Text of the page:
Chapter 6: Applications of Newton's Laws Chapter Review 
63 Translational Equilibrium
A particularly important special case arises when the net force on an object is zero. Objects for which this is true are said to be in translational equilibrium. Since the net force equals zero, the acceleration is also zero. Why is this case important? Look around you; objects in translational equilibrium are everywhere. Notice that being in equilibrium (for short) does not mean motionless. Exercise 5.4 and example 5.5 were cases of translational equilibrium, in which the object moved with constant velocity, while example 6.3 is one in which the object of interest was motionless.
Physlet Illustration: Determining the Spring Constant  



A spring is suspended from the ceiling, as shown. The display grid is in meters. Vary the mass attached to the spring, and determine the spring constant. Start  
Hints
 
ReferenceSee Walker, Section 62 
Picture the Problem The left picture shows the box on the ramp being held in place by the cord. The right picture is the freebody diagram of the box.
Strategy The case of translational equilibrium has only one condition to apply = 0. So we apply this condition for each direction if necessary. Since the tension is just enough to balance the forces, static friction must have its maximum value.
Solution
1. Apply the equilibrium condition to the xdirection:  
2. Solve this equation for T:  
3. Apply the equilibrium condition to the ydirection:  
4. Substitute N into the equation for T:  
5. Solve for the tension: 
Insights Notice that for translational equilibrium in any direction the condition is always that the sum of the forces equal zero.
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64 Connected Objects
Physlet Illustration: Puck Traveling in Circular Path  



A puck travels in a circular path on a frictionless table, propelled by a string pulling from the center of the circle. How does the tension in the string depend upon the mass, the speed of the block, and the radius of the circle? You may adjust the mass (10 g < m < 500 g), the speed (1 m/s < v < 50 m/s), and/or the radius (.5 m < r < 3.5 m). The tension is displayed on the screen. Start  
Hints
 
ReferenceSee Walker, Section 65 
Physlet Illustration: Translational Equilibrium  



A 20kg block is being pulled by a rope across a rough floor, as shown. The rope makes an angle q with the horizontal. The horizontal velocity is given in m/s, and the block is initially moving at 5 m/s. Adjust the angle (q < 90°) and/or the magnitude of the pulling force (F < 200 N), and attempt to achieve translational equilibrium. Start  
Hints
 
ReferenceSee Walker, Section 63 
65 Circular Motion
In the previous chapter we noted that life isn't conveniently arranged to take place only on smooth, flat, horizontal surfaces which is why we needed to study inclined surfaces. Likewise, life doesn't always take place in straight line paths. Therefore, we need to study how to handle motion along curves. Specifically, this section focuses on circular motion, or at least motion along a circular section. If the object that moves along this circular path does so at constant speed then the acceleration must be perpendicular to the velocity and always points toward the center of the path. For this reason the acceleration is called centripetal acceleration; its magnitude is given by
,
where v is its speed and r is the radius of the circular path.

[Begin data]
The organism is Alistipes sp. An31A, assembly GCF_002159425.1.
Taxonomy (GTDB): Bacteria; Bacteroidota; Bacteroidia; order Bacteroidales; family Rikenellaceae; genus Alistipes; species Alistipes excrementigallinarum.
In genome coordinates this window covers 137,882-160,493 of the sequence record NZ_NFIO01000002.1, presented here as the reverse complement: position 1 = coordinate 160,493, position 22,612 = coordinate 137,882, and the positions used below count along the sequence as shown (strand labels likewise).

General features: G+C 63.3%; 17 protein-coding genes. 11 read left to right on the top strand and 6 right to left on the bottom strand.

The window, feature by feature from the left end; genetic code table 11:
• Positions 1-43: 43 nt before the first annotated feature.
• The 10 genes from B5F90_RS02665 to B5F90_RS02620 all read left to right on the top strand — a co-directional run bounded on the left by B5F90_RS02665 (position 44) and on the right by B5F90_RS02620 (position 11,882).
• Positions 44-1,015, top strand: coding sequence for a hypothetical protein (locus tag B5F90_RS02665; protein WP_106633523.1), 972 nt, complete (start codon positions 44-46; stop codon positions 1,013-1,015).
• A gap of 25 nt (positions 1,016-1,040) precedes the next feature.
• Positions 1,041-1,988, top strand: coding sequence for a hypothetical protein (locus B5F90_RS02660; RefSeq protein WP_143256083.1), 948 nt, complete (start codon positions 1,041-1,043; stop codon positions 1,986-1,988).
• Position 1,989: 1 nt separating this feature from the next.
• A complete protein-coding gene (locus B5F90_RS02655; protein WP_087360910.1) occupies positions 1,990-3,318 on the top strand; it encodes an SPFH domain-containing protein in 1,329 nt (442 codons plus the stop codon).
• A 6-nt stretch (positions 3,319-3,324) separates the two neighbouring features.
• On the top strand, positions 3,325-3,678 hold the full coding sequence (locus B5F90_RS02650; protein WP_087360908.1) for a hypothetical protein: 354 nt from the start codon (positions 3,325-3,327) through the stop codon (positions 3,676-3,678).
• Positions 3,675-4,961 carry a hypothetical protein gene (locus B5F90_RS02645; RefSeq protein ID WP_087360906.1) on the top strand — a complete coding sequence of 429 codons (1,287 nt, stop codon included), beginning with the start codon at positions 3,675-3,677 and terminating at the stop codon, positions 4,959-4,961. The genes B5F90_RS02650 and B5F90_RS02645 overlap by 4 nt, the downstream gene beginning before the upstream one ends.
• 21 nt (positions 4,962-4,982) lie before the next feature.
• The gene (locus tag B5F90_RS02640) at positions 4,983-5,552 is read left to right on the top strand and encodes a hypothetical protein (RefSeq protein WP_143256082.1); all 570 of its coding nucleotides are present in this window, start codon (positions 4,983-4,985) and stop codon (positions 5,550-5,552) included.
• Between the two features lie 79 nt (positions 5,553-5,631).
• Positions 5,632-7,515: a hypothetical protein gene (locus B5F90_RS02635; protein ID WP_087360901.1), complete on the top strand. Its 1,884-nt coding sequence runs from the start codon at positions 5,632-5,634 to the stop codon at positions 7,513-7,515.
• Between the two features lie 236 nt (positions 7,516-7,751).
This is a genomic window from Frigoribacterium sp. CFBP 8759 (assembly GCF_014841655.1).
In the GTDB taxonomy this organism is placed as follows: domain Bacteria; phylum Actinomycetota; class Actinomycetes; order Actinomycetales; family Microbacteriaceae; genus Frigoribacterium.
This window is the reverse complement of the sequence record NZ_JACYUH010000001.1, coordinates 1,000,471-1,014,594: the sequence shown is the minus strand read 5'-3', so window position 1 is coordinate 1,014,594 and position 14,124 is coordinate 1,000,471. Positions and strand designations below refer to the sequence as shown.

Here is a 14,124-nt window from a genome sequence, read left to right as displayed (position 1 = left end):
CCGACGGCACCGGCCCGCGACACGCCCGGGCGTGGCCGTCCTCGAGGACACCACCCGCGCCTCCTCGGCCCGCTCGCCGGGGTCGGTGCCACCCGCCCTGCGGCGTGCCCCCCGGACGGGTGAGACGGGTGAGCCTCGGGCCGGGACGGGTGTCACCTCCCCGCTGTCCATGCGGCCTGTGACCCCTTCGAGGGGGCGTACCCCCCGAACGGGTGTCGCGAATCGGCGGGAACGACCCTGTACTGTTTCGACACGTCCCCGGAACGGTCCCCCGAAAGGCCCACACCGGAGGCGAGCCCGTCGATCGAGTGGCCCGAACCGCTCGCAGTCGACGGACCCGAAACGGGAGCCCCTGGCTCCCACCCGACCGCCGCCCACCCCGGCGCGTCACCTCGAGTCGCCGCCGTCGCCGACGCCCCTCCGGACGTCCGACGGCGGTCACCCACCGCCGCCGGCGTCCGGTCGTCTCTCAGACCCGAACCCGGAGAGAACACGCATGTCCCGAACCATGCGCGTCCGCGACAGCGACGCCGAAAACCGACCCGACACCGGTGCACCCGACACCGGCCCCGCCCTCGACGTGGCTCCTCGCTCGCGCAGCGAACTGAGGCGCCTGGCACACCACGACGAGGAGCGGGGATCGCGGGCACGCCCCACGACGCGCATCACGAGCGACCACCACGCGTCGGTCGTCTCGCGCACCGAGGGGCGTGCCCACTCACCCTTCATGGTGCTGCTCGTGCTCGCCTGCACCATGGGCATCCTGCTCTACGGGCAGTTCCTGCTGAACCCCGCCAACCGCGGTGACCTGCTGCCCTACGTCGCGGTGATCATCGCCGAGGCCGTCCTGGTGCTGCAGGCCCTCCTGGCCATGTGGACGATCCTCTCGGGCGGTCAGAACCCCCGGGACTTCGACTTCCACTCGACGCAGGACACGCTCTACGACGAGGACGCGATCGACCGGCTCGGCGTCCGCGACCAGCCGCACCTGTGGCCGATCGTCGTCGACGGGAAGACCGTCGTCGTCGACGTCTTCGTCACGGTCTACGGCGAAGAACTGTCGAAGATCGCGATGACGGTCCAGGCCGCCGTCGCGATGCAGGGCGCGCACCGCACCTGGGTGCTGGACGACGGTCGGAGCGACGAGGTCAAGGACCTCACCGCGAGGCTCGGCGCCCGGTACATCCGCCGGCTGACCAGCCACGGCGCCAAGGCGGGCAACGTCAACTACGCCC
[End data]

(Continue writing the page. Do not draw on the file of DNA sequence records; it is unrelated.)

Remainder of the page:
According to Newton's second law, where there is an acceleraion there must be a force that causes it. In the case of circular motion the force must also point toward the center of the circular path and is therefore called a centripetal force. Also is accordance with Newton's law, the magnitude of this centripetal force equals the product of the mass and the centripetal acceleration
It is important to recognize that centripetal force is not a new kind of force. The above expression is merely a condition that must be met by whatever force holds the object in this uniform circular motion as it is often called. In your studies, and in everyday life, you will come across circular motion caused by many different sources such as a normal force, a tension, static friction, gravity, and in later chapters, electric and magnetic forces as well.
Physlet Illustration: Atwood's Machine  




Two boxes of unequal mass are connected by a light string that passes over a massless, frictionless pulley, as shown. The boxes start from rest, and the velocity of the box on the left is given in m/s. Adjust the masses (1 kg < m_{1},m_{2} < 10 kg) and measure the acceleration of the system. Can you determine the tension in the string? Start  
Hints
 
ReferenceSee Walker, Section 64 
Picture the Problem The picture shows a side view for the freebody diagram of you and your bike. The center of the circular path is to the right.
Strategy The first thing to recognize is that static friction must supply the centripetal force to sustain the circular motion. So the problem is really asking for a comparison between the required centripetal force and f_{s,max}.
Solution
1. Convert the speed to m/s:  
2. Evaluate the centripetal force:  
3. Determine the maximum force of static friction: 
Insights The results show that the needed centripetal force is well within the range of static friction, so you're safe. Notice that in step 2 I set N = mg. I did this, without having to write out a separate Newton's second law equation for the ydirection, by inspecting the freebody diagram and recognizing that N and W must balance. As you do more and more problems you should begin to gain a similar feel for the freebody diagrams.
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